More than 70 per cent of MPs use Twitter. Photo: Getty
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To watch the political elite debate, head to Twitter, not Westminster

Twitter, once the preserve of teens and techies, is now the medium of choice for the political establishment too. 

Twitter has become the latest arena of political debate and campaigning in the UK, breaking down barriers between politicians and voters. It also affords MPs a channel of communication over the head of spin doctors and the press.

Uptake by MPs was sluggish at first. Many politicians were initially fretful about the security of social media accounts and cognisant of the inherent risks of communicating in real-time online. Such has been the inexorable rise of Twitter, however, that MPs are now all but expected to be on it: more than 70 per cent of Britain’s 650 MPs have signed up (464 according to the Telegraph’s curated list).

While a few MPs delegate their bot-like accounts to their researchers to retweet bland praise or parrot propaganda tweeted by party HQ, many MPs take the helm themselves, and some take it very seriously indeed.

MP and President of the Lib Dems Tim Farron managed an astonishing 17,421 tweets last year (50 tweets a day, or one every twenty minutes on average), making him the most prolific British politician on the site.

In total UK MPs sent almost a million tweets last year, up 28 per cent on the previous year and an increase of more than 230 per cent from 2011. Ben Carson, head of product at social media monitoring service Yatterbox, commented in December: The level of engagement by politicians on social media has exploded in the last two years… It is now beyond doubt that social media is a critical part of how an MP communicates with the outside world.

Admittedly many MPs (especially those with hopes of promotion) take their lead from party headquarter Twitter feeds, and are vigilant about staying “on message” about party policies, mixing it up with the odd constituency selfie tweet to prove their commitment to their local voters.

But other politicians have exploited the ability to eschew the iron grip of their central party on messaging, by creating, and presiding over, this unique channel of communication.

Twitter has certainly proven an effective activism tool for smaller campaigns, useful not only for promoting a cause, but also publicising an MP's contribution to furthering it. Labour MP for Walthamstow Stella Creasy, the party’s most prolific tweeter, has tweeted tirelessly in support of her crusade against payday lenders. With almost 49,000 followers, her reach has sent the issue soaring up the agenda and allowed Creasy to become the face of the campaign against it.

In addition to its political function, it has boosted the personal image of many MPs, who have benefited from revealing shades of personality through their 140-character messages. Tweeting in an informal, speech-like way about traffic jams, weekend plans and hobbies reinforces their human side – no trivial thing in an era of low trust in politicians.

Some have even developed comic online personae. Chris Heaton-Harris, the Tory MP for Daventry, sends out a steady stream of one-liners into the ether. Recent gems include: “Do German vegetarians drive Volksvegans?” and “Bicycles can’t stand on their own because they are nearly always two tired”.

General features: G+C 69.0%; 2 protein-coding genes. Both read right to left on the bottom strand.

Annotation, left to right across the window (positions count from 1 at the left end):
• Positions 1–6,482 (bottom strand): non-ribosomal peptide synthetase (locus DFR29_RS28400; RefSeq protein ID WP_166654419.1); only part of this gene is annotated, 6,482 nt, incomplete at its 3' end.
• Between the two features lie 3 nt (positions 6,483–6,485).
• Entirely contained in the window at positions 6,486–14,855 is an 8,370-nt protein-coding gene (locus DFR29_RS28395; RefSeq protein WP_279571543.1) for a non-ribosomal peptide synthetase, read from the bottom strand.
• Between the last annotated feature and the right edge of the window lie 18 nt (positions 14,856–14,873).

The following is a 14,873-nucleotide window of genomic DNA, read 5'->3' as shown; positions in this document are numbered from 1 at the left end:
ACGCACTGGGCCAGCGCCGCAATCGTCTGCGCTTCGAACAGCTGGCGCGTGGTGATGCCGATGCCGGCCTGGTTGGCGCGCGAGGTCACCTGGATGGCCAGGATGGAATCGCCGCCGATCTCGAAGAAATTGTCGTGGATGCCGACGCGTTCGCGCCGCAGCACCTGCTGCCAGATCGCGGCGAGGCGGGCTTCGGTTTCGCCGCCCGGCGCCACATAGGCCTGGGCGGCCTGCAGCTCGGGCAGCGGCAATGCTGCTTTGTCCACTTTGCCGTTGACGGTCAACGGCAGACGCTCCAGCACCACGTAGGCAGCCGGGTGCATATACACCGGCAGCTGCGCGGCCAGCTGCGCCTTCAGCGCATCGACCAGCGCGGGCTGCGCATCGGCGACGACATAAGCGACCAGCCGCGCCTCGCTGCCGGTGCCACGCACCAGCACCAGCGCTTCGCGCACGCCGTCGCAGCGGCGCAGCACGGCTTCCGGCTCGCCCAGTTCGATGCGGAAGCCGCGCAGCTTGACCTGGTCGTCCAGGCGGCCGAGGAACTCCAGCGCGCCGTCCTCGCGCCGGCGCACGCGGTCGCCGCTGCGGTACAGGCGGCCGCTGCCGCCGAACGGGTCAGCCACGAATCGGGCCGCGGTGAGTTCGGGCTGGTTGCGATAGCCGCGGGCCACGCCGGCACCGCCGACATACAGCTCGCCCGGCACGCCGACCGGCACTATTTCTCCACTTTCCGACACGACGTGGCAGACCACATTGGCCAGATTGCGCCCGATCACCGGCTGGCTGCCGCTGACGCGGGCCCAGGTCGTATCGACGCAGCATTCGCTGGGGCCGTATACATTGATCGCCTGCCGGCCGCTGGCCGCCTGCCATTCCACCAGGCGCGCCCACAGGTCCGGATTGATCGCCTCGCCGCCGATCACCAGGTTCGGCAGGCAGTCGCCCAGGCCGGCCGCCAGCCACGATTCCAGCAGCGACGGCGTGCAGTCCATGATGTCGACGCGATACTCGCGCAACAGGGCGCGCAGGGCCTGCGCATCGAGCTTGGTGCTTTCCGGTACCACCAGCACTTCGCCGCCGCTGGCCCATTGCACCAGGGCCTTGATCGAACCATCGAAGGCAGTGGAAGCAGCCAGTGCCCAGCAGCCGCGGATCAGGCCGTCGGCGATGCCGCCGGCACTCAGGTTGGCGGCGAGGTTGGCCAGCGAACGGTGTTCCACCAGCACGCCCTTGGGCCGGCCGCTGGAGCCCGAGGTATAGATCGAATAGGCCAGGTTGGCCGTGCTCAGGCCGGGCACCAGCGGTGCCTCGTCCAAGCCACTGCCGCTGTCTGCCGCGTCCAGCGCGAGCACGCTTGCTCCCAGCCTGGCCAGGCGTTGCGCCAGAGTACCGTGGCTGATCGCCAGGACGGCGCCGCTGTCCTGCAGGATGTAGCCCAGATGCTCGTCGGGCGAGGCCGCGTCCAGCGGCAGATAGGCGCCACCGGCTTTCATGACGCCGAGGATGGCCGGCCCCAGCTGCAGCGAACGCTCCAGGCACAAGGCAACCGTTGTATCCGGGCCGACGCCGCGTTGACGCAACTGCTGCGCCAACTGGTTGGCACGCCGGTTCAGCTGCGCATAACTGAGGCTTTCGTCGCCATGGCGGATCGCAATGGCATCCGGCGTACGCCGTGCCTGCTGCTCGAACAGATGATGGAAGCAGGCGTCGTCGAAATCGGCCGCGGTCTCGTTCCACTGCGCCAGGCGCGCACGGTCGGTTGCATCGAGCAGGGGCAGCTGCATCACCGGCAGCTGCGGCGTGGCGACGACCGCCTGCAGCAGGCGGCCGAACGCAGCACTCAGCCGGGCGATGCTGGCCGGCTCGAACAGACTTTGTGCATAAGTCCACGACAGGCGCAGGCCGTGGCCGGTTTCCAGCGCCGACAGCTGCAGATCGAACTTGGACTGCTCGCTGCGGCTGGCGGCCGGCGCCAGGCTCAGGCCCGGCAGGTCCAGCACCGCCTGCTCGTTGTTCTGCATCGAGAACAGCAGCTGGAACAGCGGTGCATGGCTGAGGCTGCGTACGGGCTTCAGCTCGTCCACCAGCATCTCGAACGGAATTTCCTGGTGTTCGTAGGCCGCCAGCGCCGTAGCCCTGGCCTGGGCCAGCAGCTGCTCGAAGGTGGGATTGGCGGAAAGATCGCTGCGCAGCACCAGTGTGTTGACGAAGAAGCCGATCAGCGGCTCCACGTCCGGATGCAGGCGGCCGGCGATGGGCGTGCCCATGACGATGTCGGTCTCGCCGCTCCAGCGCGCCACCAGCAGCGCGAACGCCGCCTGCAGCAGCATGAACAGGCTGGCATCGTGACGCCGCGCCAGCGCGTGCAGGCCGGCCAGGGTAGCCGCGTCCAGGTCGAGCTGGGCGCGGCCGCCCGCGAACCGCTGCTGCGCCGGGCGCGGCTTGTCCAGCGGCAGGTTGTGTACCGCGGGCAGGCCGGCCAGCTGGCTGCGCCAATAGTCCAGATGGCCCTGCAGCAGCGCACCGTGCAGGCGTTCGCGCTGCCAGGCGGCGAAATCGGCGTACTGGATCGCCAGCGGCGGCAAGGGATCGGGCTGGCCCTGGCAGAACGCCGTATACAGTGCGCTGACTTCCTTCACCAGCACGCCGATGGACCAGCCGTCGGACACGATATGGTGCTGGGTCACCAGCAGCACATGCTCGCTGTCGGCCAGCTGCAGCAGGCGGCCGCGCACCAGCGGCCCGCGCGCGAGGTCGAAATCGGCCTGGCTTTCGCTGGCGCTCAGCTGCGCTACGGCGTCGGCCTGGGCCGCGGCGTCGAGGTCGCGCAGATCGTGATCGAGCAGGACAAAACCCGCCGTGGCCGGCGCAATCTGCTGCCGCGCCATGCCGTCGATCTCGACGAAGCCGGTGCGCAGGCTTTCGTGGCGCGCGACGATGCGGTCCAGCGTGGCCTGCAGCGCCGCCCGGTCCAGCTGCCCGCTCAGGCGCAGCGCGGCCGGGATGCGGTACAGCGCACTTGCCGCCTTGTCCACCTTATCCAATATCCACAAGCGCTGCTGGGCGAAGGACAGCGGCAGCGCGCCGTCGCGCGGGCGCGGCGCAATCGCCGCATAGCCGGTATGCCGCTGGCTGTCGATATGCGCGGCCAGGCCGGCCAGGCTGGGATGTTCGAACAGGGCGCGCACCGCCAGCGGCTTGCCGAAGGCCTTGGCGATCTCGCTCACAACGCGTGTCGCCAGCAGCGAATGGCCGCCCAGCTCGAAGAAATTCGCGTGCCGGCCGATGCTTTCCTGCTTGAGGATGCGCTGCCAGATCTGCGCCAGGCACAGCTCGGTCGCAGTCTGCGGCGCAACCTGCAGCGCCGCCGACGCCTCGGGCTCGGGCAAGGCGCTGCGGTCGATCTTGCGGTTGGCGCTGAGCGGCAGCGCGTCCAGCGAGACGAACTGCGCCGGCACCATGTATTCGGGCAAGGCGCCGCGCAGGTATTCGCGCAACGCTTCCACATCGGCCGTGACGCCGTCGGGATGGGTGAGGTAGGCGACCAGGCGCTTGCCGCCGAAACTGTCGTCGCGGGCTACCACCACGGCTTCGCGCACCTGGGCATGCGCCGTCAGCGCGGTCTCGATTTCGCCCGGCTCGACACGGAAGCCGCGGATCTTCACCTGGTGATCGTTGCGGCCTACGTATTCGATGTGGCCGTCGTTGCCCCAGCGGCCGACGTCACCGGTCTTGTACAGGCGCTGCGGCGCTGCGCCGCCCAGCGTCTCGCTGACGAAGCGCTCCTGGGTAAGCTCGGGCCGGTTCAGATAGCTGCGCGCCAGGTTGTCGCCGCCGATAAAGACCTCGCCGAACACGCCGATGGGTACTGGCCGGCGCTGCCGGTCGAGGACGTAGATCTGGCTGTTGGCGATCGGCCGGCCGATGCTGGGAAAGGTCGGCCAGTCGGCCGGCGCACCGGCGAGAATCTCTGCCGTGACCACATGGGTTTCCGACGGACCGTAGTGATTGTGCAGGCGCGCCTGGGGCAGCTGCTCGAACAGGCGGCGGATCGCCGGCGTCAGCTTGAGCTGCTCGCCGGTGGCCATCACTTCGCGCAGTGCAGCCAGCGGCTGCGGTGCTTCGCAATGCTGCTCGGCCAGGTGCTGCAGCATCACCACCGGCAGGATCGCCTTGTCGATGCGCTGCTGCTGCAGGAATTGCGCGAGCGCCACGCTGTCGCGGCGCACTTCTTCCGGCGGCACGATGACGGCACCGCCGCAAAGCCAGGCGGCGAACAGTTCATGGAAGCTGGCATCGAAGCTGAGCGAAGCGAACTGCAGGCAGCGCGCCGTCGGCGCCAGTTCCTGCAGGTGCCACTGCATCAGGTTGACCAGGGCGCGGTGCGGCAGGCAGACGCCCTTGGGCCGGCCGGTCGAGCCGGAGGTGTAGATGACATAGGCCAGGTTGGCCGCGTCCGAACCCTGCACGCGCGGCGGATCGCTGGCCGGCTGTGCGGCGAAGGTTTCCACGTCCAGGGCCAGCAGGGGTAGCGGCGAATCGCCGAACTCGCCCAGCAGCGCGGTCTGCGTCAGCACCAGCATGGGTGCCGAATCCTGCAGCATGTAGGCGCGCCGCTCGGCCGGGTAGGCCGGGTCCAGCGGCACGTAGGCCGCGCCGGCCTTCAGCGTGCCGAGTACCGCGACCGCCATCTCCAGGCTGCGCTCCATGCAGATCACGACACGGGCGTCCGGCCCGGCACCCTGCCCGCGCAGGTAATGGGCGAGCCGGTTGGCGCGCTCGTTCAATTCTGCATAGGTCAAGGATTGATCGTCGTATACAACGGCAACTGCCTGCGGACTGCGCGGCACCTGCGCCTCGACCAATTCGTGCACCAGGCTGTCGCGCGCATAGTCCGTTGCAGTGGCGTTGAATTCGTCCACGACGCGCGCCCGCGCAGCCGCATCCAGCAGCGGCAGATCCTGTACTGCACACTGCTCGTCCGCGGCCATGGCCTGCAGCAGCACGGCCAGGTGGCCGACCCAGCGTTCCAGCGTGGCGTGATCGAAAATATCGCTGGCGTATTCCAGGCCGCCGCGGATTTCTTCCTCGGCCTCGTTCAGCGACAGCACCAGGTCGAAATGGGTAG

While personality plays a part in political tweeting, the most commonly tweeted about subjects by MPs remain “serious” political ones. The political occasions that racked up the most tweets last year were the announcements of the Budget and the Autumn Statement – with more than 5,000 tweets sent out by MPs about both events.

The informality of Twitter allows politicians to receive, as well as transmit, ideas too. Julian Huppert, Lib Dem MP for Cambridge, has gained a reputation for replying to constituents and debating online, for example, embodying a sense of direct democracy that is popular with voters. 

With the freedom that the internet entails comes responsibility and some MPs run close to the line. In April, the Conservative party vice chair Michael Fabricant was sacked for tweeting about the party's besieged Culture Secretary: “Maria Miller has resigned. Well, about time.” It was the latest in a series of social media offerings from the mischievous MP that were viewed as less than helpful by CCHQ.

Fabricant had the last word though, using Twitter to broadcast the news of his political demise, tweeting: “Been asked to resign as Vice Chairman, refused, so sacked over HS2 and my views on a recent Cabinet Minister. Still available 4 speeches etc”.

He found himself mired in deeper controversy in June when he tweeted about leftwing journalist Yasmin Alibhai Brown that he could not appear with her on television, or else “I would either end up with a brain haemorrhage or by punching her in the throat.” A Twitterstorm of outrage ensued, in which Fabricant was derided as misogynistic.

Embarassing gaffes are also easy to make on Twitter. Labour MP Jack Dromey, husband of deputy Labour leader Harriet Harman, elicited ridicule last November for “favouriting” a gay pornography website, which he claimed was a mistake. It emerged at the same time that the official No 10 Twitter account had followed an escort agency account, which officials blamed on an "auto-follow" facility that was employed up to 2009.

In recognition of the importance of Twitter for politicians, Ian Dunt, editor of politics.co.uk, has even launched a series of annual awards for the best, and the worst MPs on the site. The politicians’ ratings are based on how entertaining and informative they are, but also their engagement with constituents and the regularity with which they tweet.